IN an unpredictable sport, Saints have in one respect become strangely predictable over the last few months.

Not so much in their style but more in terms of the pattern of their games – both at St Mary’s, where they are so confident and so destructive, and away from home where they can get so nervous.

There was one person at Prenton Park, someone who had followed Tranmere all season, who put £200 on a Saints victory.

T hey looked at Saints’ recent results, cast their eye over their squad list, recalled Tranmere’s performances over the course of the season, and decided it was a worth a punt at the bookies the likes of which they had apparently not taken before.

Everyone who had followed Saints raised an eyebrow.

Not because they thought Saints were not capable of winning the game, rather that matches away from home recently had bred less confidence.

The squad that can roll over Walsall and Huddersfield so convincingly is largely the same that can draw at Exeter, Brentford and Wycombe.

They have the potential on the road, as seen by the brilliant win over table-toppers Norwich recently, but it seems away from St Mary’s a pattern has emerged.

If Saints can get themselves an early lead then you would really fancy them to win.

But if they can’t, if the game gets towards half-time with Saints not leading, then the match degenerates into a bit of scrap.

The opposition sense their chance to get something from of one the division’s big boys, they stay organised, compact, hard to break down and get bodies behind the ball.

They allow Saints possession, the chance to have the ball in areas that don’t really hurt them, and challenge them to find the extra quality to break them down.

If Saints can draw out the opposition, creating space for themselves, they become rampant.

If they can’t then it gets more and more frustrating.

This is the thin dividing line between teams like Manchester United, masters of somehow finding a way to grind out a win in these scenarios, and many other teams.

With the manager Saints have who is doing a very capable job and the players he has wisely recruited, they should get there.

But this team is still at the fledgling stage of its life together and Alan Pardew was quite right to say, as he did on the eve of this loss, that another season in League One would not be a disaster.

The game at Tranmere, another frustrating result that might have been better, proved why.

Saints need to get that Man United belief that, even when there are obstacles in their way, they will break them down.

Much of their problem appears to be in the mind rather than the body.

The reason you can predict the way these away games will go is because the players, with pressure heaped on them to try and achieve an unlikely play-off place, just seem to panic a little.

It’s human nature and, boy, have Saints fans seen plenty of it in recent years.

When it dawns on the players that the match isn’t going their way, when they can’t find that breakthrough, they too often resort to aimless long balls.

They hold on to the ball too long rather than make the killer pass – the sort of thing that nervousness breeds.

They will overcome this but it is about confidence and that is not bred overnight.

You can spend as much money on a squad as you like, but these sort of things take time.

Tranmere was another one of those awaydays for Saints.

It’s important to make clear that despite the result they didn’t play poorly, nothing of the sort.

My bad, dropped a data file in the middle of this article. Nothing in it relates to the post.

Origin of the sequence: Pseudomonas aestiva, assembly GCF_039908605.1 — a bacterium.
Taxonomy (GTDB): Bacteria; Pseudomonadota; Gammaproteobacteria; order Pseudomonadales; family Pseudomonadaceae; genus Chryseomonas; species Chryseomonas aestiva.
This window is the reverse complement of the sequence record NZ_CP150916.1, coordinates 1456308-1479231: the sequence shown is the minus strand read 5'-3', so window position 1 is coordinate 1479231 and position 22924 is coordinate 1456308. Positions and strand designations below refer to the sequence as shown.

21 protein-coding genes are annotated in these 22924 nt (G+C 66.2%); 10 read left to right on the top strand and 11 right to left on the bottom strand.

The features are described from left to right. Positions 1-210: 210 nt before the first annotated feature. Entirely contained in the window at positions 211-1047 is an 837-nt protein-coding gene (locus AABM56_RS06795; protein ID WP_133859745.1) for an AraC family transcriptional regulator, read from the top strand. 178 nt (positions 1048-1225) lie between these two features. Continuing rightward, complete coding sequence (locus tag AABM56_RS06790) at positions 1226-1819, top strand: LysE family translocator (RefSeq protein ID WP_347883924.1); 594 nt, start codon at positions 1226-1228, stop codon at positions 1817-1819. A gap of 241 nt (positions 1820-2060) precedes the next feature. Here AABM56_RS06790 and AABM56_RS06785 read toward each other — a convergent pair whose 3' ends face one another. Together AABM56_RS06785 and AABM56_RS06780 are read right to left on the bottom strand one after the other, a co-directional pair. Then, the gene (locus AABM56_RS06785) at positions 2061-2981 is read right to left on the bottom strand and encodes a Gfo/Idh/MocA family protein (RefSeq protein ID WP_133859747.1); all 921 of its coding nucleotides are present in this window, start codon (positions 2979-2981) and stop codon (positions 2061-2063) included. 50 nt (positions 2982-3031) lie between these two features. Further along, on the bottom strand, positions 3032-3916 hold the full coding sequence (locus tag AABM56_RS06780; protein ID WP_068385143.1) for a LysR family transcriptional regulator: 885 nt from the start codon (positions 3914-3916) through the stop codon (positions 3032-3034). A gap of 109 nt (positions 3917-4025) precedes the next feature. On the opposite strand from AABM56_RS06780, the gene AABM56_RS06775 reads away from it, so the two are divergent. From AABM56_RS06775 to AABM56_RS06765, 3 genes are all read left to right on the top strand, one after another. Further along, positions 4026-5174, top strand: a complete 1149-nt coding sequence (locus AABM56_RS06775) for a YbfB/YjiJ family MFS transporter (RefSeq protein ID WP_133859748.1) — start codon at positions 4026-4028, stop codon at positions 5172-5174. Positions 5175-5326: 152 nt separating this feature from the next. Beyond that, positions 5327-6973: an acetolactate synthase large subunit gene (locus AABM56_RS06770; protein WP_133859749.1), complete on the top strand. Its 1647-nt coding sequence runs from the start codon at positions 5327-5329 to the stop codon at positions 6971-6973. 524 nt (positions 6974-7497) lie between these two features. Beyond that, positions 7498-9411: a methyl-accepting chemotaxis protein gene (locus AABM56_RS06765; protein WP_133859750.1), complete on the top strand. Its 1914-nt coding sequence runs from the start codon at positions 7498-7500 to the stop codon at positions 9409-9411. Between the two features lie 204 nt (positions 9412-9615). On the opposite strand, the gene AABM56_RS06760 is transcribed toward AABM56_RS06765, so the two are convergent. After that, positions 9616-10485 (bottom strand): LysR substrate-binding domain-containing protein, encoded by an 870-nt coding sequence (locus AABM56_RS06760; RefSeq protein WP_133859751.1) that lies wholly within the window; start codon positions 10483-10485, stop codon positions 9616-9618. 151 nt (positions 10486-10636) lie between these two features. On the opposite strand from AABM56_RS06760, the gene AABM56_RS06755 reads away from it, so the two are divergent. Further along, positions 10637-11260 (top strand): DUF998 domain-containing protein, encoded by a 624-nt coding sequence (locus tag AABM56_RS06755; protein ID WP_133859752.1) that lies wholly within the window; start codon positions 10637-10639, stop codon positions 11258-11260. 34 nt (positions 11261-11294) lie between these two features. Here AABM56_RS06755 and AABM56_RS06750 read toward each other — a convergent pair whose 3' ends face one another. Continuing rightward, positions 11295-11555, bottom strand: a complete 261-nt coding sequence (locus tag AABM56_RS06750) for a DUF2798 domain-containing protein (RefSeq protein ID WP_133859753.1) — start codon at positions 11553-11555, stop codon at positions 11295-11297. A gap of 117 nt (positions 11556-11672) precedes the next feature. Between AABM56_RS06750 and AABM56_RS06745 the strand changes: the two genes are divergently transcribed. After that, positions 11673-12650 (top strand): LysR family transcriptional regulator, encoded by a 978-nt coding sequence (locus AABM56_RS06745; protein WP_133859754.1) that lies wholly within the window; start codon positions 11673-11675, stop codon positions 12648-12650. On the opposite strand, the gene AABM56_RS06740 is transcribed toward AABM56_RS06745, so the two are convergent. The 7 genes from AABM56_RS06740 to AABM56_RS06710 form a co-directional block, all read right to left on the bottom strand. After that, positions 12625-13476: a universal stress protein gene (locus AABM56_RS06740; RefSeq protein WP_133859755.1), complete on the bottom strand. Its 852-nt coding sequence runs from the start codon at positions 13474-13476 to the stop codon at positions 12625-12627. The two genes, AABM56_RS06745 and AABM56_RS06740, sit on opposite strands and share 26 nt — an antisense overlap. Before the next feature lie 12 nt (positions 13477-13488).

They bossed large parts of the game against a better than expected side who were fully committed.

They just couldn’t quite find that extra quality to break through and were undone by a poor refereeing display.

Peter Quinn was, in fairness, making bad decisions for both sides but there is no doubt Saints got the worse of it because the major, game-changing ones went against them.

Saints fell behind after just three minutes from a poorly defended set piece.

A routine chipped ball to the far post from a deep right wing free kick was allowed to be headed back across into the six yard box by Ian Taylor-Moore where Marlon Broomes was unmarked and headed home via a deflection off Jose Fonte.

It could have got even worse minutes later when Gareth Edds hit his shot over as he attempted to hook Kelvin Davis’ headed clearance back into an empty net.

But Saints were behind for just eight minutes.

Adam Lallana’s drilled shot was cleared off the line by Ian Goodison, keeper Luke Daniels flapped at it but only batted it straight to Lee Barnard and he showed a calm head to control on his chest and drill home the volley.

Saints had a couple of chances to get that important early lead as first Fonte totally missed a great ball into the six yard box by Jason Puncehon while Lallana met a far post cross but turned it back across goal rather than on target.

After that the game fell into that lull – Saints dominating it for large parts but not quite able to pick apart a stubborn rearguard.

The game came to life with 19 minutes left as Lallana’s near post effort picked out the keeper while Davis threw himself in the way of Thomas-Moore’s far post effort to keep the scores level.

Barnard had a great opening when he turned Broomes to allow himself a half volley from 12 yards out but, though well struck, it was within Daniels’ reach and he kept it out.

The game seemed to be heading for a draw, which probably would have been a fair result, until six minutes from time.

Edds chipped the ball over Dan Seaborne’s head and seemed to trip over his own feet as he attempted to spin the defender. Quinn somehow awarded a penalty which Taylor- Moore buried past Davis.

Saints had a similar shout when Fonte went down, their second shout after an earlier appeal for a foul on Barnard.

But rather than give it, Quinn booked Fonte for diving.

Radhi Jaidi had a header cleared off the line late on as Saints desperately pressed. But it wasn’t to be on another frustrating away day.